Pollution due to vehicles, irrespective of its category, has been a large contributor to the alarming pollutant levels in India. In order to reduce the impact of the conventional petrol and diesel engines, Nitin Gadkari, Union Minister, Ministry of Road Transport and Highways, has announced that soon double decker buses would ply on select highways. These buses, however, would not run on a conventional engine but would have alternate fuels such as ethanol or methanol or run completely on electricity. According to a recent conversation with PTI, the Union Minister said, “We will aim at reducing private vehicles. The way the number of private vehicles is increasing, we need to construct one lane every three years, that will cost too much. We need to discourage people from buying vehicles and improve the public transport.” The priority of the Government is to promote clean fuel in order to reduce or eliminate a hefty import bill incurred on conventional fuel which is close to Rs 7 lakh crore at the moment. Nitin Gadkari also added that a consultant has already been appointed to study automobile standards of Germany, France, UK, and Sweden.
How are other countries using such public transport systems?
In Sweden, the ElectriCity venture, which encouraged an all-electric bus operation in Gothenburg ran for two successful years on route 55 of the city and in June this year, this initiative would expand to route 16 as well. The original plan was to test these electric buses till 2018, but, considering the popularity of this public transport solution, the trials would continue to 2020. In June 2018, when Sweden will host the Volvo Ocean Race, two fully electric articulated buses would operate between Nordstan and Frihamnen, a distance of 2.2 km. Although the distance is small, the idea behind this route is to showcase the ElectriCity initiative while spectators can also enjoy the event.
Stefan Eglinger, Director of Urban Transport Administration, City of Gothenburg, told energydigital.com, "Gothenburg has a strong automotive industry and is the Nordic region's logistics hub. One benefit is that we get involved early in testing next-generation technology. That's exciting and we learn more together with our partners in ElectriCity than we would do alone. We take these lessons with us in our urban planning as Gothenburg grows into an attractive large city. Tomorrow's quiet vehicles emitting no exhaust gases will make the city even more appealing for people to live in, work in and enjoy. I'm happy and proud that our cooperative venture has been so successful that we now want to go further in the next phase.”
What India needs to do if plans are to go fully electric by 2030
The double-decker buses if deployed efficiently would also start to dissuade the use of personal vehicles for interstate travel. While fully-electric buses may not be the immediate solution as they pose a challenge with regards to proper infrastructure, alternate fuel types can be implemented for the time-being. Tata Motors recently showcased their bio-methane bus with new engines that are compatible with bio-methane, also known as bio-CNG, at the recently held Urja Utsav in Pune. While commercial vehicle manufacturers, even homegrown ones have the technology for electric, hybrid and alternate fuel public transport vehicles ready, the Government needs to push for the encouragement of using electric vehicles as India is an electric and coal surplus country. Another challenge for such vehicles to come into the mainstream is a proper infrastructure.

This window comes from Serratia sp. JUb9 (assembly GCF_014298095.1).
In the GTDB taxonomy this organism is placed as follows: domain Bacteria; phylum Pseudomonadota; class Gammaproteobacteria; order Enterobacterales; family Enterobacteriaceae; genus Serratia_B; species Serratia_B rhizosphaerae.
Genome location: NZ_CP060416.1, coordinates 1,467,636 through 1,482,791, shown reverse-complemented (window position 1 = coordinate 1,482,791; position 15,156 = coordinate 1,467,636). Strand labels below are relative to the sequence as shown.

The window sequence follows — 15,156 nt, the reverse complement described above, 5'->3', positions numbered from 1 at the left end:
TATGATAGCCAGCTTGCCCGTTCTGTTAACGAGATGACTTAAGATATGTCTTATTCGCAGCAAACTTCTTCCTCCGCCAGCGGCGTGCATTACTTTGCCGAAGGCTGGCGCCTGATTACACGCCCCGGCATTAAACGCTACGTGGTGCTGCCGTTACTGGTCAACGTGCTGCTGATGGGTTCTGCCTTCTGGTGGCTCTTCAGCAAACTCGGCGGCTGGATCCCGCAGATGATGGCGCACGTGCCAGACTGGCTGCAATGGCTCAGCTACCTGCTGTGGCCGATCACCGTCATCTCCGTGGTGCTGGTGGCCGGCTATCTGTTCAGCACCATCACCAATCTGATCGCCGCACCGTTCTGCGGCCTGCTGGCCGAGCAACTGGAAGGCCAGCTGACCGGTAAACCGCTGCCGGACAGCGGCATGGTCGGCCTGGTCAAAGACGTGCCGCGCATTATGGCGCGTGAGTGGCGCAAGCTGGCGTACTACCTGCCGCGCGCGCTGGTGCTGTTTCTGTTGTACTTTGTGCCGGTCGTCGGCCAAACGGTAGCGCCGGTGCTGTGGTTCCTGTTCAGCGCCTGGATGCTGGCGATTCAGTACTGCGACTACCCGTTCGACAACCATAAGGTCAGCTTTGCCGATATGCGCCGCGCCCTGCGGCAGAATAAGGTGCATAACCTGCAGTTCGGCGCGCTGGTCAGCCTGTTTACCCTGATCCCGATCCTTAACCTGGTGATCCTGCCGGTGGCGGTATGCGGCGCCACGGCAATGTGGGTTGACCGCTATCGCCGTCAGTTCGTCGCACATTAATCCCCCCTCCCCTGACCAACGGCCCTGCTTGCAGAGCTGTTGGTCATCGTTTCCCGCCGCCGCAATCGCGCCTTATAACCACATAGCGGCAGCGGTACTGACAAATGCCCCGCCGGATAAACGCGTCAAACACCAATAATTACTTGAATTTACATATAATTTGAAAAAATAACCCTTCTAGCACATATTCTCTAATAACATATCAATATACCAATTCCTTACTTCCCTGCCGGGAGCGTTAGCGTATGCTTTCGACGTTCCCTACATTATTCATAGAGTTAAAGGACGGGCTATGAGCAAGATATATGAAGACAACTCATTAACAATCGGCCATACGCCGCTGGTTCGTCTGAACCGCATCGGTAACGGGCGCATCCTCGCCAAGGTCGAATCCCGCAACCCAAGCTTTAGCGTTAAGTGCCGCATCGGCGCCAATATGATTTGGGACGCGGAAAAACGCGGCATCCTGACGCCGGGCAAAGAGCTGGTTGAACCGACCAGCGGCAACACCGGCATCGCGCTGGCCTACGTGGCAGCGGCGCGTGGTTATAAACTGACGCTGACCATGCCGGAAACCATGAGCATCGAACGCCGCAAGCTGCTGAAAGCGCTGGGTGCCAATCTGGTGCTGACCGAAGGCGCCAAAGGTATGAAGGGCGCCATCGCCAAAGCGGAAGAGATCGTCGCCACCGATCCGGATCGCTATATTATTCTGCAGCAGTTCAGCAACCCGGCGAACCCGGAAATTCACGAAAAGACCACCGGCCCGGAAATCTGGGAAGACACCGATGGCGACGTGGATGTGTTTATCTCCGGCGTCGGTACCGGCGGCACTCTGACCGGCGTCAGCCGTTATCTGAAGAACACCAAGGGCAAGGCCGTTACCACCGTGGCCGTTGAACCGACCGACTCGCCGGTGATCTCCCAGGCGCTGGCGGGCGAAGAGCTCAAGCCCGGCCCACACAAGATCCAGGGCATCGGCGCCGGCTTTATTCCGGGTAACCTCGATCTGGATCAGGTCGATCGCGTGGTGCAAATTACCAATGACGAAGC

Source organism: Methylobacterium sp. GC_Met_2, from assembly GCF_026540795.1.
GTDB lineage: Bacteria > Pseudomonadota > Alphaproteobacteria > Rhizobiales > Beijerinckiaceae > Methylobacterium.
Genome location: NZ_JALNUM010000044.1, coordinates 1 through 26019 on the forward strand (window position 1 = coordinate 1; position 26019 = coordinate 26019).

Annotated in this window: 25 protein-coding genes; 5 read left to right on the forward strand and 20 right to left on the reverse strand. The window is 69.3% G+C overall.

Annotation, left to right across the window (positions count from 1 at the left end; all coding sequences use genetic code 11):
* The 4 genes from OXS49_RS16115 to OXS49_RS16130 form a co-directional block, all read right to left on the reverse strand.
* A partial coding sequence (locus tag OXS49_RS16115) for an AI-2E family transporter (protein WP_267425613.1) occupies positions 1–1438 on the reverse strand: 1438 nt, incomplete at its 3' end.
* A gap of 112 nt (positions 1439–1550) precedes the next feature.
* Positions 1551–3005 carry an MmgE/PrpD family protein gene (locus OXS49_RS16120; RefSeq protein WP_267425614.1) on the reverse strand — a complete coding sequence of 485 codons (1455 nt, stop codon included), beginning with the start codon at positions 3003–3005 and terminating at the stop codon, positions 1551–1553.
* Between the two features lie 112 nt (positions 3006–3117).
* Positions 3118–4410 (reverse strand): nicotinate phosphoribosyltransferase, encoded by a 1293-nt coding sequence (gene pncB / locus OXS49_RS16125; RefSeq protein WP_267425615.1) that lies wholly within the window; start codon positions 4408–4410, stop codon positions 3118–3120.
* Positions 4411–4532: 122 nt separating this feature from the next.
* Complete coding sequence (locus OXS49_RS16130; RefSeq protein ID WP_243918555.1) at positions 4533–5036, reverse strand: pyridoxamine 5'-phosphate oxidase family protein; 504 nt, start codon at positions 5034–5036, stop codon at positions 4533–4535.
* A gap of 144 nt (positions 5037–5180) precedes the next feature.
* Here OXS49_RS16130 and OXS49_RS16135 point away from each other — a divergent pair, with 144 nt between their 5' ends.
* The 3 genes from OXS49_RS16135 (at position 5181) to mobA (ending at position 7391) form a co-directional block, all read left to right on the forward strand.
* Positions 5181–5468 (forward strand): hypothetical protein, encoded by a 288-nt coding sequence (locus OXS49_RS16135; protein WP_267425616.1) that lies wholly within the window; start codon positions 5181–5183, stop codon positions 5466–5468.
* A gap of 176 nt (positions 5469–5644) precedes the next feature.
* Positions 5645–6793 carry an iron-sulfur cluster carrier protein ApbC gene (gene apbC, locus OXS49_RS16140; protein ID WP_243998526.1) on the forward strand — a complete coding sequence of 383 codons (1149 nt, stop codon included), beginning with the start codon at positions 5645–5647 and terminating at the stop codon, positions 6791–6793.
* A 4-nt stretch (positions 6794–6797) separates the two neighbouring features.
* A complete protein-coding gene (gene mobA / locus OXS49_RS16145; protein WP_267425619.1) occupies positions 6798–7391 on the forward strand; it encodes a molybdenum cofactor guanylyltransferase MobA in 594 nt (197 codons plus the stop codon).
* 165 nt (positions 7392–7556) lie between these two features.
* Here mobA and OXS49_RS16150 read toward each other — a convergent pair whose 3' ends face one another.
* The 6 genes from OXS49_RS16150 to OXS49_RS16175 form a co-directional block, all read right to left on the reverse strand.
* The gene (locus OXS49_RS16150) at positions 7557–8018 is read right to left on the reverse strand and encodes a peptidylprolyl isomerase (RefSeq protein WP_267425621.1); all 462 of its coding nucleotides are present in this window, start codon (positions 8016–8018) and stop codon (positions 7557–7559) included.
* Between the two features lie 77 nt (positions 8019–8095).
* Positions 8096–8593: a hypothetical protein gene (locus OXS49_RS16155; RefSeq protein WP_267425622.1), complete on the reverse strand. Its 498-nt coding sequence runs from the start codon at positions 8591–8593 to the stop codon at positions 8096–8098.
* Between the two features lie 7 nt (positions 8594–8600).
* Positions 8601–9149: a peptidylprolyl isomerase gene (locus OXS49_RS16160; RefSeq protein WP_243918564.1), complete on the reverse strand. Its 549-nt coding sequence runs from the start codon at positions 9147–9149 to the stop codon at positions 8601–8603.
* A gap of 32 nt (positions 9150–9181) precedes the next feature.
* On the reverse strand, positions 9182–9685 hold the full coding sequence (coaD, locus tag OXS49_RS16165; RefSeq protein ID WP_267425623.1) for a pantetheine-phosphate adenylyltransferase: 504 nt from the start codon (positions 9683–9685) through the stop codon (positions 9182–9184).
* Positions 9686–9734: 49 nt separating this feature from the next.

While the Government has started 200 electric taxis in Nagpur which can charge from 25 charging stations that have already been erected, there is still a long road ahead. Another hurdle is the affordability of electric cars as the greener Lithium-Ion batteries are not locally manufactured but imported by electric vehicle manufacturers in the country. The Mahindra e2O Plus, a fully-electric passenger vehicle starts from around Rs 7 lakh, ex-showroom. That's after the reduction of a little over Rs 1 lakh under the FAME or Faster Adoption and Manufacturing of Electric Vehicles Scheme. This kind of a price tag on a new technology such as an electric vehicle simply means that potential customers would discourage such a purchase as there is the obstacle of not having charging stations as well. Another setback for electric as well as hybrid vehicles is due to the recent implementation of GST or Goods and Services Tax which has entailed in a higher tax for hybrid cars and electric vehicles. Hybrid cars which were earlier charged at about 30 percent tax, now attract 43 percent tax (28 percent GST and 15 percent additional cess) while electric cars cost entail as much as 20.5 percent tax depending on the state. In addition to the import duty on Lithium-Ion batteries, since they are not locally manufactured for the time being, they incur 28 percent GST compared to the range of five percent to 15 percent before the new tax structure's implementation.
Although the 'one country one tax' structure has a good intent for vehicles run on conventional engines, for hybrids and electric vehicles it is the exact opposite. Apart from overcoming the challenge of setting up a proper infrastructure for alternate fuel run vehicles as well as for all-electric vehicles, the current tax structure needs to be revised. If not, the Vision 2030 for India, that states all vehicles to become fully electric, irrespective of the category (commercial vehicle or passenger vehicle) would take longer than the stipulated timeline.